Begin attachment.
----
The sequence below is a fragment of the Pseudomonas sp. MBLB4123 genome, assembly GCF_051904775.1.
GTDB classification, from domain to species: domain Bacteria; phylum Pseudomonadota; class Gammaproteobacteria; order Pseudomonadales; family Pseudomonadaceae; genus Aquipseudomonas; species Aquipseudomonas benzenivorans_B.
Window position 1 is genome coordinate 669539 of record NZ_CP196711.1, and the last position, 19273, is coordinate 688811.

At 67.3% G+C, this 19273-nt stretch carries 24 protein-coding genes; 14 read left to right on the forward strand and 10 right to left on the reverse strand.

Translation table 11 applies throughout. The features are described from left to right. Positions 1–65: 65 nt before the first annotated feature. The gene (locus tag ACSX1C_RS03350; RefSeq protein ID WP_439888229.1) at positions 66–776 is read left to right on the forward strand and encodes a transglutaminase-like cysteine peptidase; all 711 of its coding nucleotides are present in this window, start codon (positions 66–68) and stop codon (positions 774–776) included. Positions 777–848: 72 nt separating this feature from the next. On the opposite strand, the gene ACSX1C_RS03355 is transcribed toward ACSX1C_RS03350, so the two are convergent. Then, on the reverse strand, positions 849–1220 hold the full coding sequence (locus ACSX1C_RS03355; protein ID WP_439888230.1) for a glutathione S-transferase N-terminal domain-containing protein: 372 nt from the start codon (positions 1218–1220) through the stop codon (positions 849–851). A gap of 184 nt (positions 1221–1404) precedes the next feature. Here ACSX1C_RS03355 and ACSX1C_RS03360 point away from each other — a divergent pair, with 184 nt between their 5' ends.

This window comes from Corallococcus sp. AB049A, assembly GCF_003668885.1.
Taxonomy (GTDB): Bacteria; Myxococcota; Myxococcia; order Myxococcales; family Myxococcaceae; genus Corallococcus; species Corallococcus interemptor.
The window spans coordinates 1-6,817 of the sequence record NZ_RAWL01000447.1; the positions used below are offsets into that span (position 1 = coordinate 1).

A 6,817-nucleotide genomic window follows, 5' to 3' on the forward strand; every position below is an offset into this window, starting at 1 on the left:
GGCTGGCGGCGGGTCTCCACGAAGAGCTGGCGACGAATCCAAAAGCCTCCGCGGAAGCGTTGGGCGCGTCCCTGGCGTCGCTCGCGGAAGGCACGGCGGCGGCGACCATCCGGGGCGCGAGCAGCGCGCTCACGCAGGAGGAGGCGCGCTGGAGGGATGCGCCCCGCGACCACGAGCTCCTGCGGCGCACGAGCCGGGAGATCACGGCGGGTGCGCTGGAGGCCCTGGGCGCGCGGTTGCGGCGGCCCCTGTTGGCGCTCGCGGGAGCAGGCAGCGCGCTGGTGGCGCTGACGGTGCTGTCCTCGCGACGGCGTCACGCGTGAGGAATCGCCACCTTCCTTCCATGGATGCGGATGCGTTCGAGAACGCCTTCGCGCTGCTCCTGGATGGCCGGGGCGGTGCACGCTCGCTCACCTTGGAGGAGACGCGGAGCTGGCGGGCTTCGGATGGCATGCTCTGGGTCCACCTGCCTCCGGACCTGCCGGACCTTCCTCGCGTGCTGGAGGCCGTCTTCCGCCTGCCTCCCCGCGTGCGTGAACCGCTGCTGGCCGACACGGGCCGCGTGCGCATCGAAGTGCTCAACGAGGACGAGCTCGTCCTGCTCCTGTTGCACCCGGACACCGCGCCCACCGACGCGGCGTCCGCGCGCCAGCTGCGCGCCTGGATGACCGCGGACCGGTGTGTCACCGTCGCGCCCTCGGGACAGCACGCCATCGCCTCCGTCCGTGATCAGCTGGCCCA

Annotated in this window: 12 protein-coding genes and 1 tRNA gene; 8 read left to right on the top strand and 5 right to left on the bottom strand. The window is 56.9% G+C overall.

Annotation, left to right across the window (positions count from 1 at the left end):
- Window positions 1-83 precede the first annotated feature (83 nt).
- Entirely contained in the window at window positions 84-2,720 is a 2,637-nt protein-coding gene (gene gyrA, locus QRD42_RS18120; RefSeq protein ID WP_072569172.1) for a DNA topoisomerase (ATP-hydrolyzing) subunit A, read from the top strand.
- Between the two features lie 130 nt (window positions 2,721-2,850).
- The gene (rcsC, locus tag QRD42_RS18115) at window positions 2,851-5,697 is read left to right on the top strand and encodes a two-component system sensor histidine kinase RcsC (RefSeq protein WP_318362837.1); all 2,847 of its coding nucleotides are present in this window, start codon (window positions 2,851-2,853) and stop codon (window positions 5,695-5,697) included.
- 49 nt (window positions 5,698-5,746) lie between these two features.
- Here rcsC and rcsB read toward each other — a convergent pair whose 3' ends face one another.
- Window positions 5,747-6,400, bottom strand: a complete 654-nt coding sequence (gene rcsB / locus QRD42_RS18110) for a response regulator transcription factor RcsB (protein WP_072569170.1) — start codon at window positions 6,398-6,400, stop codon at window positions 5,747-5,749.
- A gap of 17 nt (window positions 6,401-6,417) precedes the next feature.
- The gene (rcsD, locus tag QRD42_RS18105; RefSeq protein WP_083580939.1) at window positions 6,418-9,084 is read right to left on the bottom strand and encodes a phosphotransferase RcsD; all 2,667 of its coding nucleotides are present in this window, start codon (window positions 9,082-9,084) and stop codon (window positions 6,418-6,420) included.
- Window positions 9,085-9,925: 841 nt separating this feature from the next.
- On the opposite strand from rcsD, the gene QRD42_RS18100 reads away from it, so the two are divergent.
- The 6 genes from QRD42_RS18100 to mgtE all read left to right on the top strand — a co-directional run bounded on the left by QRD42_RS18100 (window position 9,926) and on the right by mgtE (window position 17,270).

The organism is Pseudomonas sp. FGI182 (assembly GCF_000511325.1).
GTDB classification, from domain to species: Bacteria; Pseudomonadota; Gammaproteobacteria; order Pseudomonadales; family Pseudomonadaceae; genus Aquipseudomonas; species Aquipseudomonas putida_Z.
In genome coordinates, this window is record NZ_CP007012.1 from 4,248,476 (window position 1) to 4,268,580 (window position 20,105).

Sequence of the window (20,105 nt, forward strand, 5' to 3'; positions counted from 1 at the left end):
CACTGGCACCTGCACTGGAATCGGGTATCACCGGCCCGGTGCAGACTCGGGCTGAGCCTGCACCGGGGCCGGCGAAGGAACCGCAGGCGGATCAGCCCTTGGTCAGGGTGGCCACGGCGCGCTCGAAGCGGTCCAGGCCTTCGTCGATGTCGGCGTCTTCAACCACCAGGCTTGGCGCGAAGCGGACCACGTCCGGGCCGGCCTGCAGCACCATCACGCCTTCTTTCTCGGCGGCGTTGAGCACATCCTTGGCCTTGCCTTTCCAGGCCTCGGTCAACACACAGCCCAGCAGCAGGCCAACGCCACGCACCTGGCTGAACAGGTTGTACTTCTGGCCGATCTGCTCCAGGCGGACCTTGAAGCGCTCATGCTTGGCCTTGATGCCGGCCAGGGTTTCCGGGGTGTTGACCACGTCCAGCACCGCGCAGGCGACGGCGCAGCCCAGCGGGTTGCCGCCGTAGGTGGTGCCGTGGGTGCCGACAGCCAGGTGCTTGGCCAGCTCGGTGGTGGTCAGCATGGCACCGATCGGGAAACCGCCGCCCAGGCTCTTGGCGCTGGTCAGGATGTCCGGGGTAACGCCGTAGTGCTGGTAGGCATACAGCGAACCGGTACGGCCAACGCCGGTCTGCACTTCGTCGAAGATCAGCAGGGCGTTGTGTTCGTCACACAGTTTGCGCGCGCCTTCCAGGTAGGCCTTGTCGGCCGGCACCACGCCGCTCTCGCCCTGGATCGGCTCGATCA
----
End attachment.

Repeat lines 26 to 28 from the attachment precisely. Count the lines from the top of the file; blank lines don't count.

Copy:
GTDB classification, from domain to species: Bacteria; Pseudomonadota; Gammaproteobacteria; order Pseudomonadales; family Pseudomonadaceae; genus Aquipseudomonas; species Aquipseudomonas putida_Z.
In genome coordinates, this window is record NZ_CP007012.1 from 4,248,476 (window position 1) to 4,268,580 (window position 20,105).

Sequence of the window (20,105 nt, forward strand, 5' to 3'; positions counted from 1 at the left end):